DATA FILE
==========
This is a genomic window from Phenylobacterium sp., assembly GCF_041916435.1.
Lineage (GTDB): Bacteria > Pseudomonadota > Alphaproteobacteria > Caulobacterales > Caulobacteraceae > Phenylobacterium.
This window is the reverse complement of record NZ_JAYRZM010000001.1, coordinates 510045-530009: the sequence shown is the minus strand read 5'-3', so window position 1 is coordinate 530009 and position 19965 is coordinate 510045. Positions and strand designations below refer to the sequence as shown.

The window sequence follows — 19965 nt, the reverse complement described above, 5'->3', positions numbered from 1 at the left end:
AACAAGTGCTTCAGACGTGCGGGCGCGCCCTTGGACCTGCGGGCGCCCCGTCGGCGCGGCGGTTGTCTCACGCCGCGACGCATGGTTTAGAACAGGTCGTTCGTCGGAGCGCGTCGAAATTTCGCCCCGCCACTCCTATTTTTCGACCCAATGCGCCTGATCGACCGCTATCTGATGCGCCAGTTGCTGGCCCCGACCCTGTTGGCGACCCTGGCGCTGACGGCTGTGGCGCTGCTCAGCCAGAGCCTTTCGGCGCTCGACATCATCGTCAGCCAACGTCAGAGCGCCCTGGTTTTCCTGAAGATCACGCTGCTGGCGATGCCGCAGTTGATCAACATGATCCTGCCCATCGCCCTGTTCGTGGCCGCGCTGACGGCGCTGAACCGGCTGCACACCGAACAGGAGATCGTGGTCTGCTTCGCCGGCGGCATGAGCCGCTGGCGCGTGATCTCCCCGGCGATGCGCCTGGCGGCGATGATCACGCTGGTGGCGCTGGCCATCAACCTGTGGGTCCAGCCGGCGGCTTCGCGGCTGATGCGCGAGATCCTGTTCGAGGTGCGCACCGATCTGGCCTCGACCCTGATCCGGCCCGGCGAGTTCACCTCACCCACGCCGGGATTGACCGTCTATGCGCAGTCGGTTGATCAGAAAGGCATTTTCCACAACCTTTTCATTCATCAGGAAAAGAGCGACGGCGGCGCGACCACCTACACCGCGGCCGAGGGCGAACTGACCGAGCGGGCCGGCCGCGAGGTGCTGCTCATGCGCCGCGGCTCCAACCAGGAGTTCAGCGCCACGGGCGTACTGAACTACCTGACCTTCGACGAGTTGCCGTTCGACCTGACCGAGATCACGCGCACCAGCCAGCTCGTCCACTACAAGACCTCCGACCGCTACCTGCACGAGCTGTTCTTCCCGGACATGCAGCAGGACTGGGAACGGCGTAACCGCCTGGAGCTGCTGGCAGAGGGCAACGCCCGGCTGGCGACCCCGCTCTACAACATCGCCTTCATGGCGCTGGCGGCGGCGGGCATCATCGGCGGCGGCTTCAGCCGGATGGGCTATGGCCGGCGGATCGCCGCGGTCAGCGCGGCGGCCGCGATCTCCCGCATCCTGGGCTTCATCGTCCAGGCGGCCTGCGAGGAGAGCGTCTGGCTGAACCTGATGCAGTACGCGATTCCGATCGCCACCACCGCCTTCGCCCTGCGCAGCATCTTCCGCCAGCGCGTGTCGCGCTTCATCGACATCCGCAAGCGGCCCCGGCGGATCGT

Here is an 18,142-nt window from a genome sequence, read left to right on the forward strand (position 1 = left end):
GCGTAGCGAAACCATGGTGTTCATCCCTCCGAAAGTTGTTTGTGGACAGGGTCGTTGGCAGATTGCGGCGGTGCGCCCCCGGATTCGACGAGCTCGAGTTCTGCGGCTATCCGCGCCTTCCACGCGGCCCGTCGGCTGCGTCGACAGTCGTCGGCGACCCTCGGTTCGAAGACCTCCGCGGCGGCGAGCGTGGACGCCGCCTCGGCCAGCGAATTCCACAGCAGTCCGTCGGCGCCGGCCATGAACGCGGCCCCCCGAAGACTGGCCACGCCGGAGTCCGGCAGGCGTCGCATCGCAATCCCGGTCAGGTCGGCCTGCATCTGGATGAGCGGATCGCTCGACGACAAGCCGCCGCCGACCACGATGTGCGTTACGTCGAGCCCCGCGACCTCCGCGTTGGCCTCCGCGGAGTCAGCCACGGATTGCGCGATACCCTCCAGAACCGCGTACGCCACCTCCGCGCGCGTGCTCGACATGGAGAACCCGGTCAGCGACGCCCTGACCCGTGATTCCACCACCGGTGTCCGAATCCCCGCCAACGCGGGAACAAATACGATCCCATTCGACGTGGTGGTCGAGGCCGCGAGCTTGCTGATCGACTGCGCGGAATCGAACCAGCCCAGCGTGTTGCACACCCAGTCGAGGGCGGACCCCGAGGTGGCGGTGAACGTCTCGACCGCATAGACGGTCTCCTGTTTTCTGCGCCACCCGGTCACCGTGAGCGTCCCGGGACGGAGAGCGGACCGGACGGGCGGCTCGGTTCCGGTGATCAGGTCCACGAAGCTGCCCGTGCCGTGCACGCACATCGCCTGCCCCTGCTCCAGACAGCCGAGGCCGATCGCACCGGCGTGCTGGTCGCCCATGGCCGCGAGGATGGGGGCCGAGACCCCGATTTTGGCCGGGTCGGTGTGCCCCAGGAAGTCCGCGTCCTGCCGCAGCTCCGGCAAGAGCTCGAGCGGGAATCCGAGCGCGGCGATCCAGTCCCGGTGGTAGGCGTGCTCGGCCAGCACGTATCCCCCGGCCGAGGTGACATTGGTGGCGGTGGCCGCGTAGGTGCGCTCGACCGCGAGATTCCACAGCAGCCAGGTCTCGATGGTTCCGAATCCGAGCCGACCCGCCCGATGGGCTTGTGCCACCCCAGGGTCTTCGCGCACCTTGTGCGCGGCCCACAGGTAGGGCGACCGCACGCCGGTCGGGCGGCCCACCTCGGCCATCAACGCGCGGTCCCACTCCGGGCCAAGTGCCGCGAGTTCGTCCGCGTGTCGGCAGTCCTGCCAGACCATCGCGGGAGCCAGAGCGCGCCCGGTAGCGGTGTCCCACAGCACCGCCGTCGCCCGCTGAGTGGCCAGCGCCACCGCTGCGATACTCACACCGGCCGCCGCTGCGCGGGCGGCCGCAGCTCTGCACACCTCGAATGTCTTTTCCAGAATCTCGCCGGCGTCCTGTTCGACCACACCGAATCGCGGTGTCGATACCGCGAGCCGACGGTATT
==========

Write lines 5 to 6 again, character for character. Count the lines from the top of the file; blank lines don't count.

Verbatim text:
AACAAGTGCTTCAGACGTGCGGGCGCGCCCTTGGACCTGCGGGCGCCCCGTCGGCGCGGCGGTTGTCTCACGCCGCGACGCATGGTTTAGAACAGGTCGTTCGTCGGAGCGCGTCGAAATTTCGCCCCGCCACTCCTATTTTTCGACCCAATGCGCCTGATCGACCGCTATCTGATGCGCCAGTTGCTGGCCCCGACCCTGTTGGCGACCCTGGCGCTGACGGCTGTGGCGCTGCTCAGCCAGAGCCTTTCGGCGCTCGACATCATCGTCAGCCAACGTCAGAGCGCCCTGGTTTTCCTGAAGATCACGCTGCTGGCGATGCCGCAGTTGATCAACATGATCCTGCCCATCGCCCTGTTCGTGGCCGCGCTGACGGCGCTGAACCGGCTGCACACCGAACAGGAGATCGTGGTCTGCTTCGCCGGCGGCATGAGCCGCTGGCGCGTGATCTCCCCGGCGATGCGCCTGGCGGCGATGATCACGCTGGTGGCGCTGGCCATCAACCTGTGGGTCCAGCCGGCGGCTTCGCGGCTGATGCGCGAGATCCTGTTCGAGGTGCGCACCGATCTGGCCTCGACCCTGATCCGGCCCGGCGAGTTCACCTCACCCACGCCGGGATTGACCGTCTATGCGCAGTCGGTTGATCAGAAAGGCATTTTCCACAACCTTTTCATTCATCAGGAAAAGAGCGACGGCGGCGCGACCACCTACACCGCGGCCGAGGGCGAACTGACCGAGCGGGCCGGCCGCGAGGTGCTGCTCATGCGCCGCGGCTCCAACCAGGAGTTCAGCGCCACGGGCGTACTGAACTACCTGACCTTCGACGAGTTGCCGTTCGACCTGACCGAGATCACGCGCACCAGCCAGCTCGTCCACTACAAGACCTCCGACCGCTACCTGCACGAGCTGTTCTTCCCGGACATGCAGCAGGACTGGGAACGGCGTAACCGCCTGGAGCTGCTGGCAGAGGGCAACGCCCGGCTGGCGACCCCGCTCTACAACATCGCCTTCATGGCGCTGGCGGCGGCGGGCATCATCGGCGGCGGCTTCAGCCGGATGGGCTATGGCCGGCGGATCGCCGCGGTCAGCGCGGCGGCCGCGATCTCCCGCATCCTGGGCTTCATCGTCCAGGCGGCCTGCGAGGAGAGCGTCTGGCTGAACCTGATGCAGTACGCGATTCCGATCGCCACCACCGCCTTCGCCCTGCGCAGCATCTTCCGCCAGCGCGTGTCGCGCTTCATCGACATCCGCAAGCGGCCCCGGCGGATCGT

Here is an 18,142-nt window from a genome sequence, read left to right on the forward strand (position 1 = left end):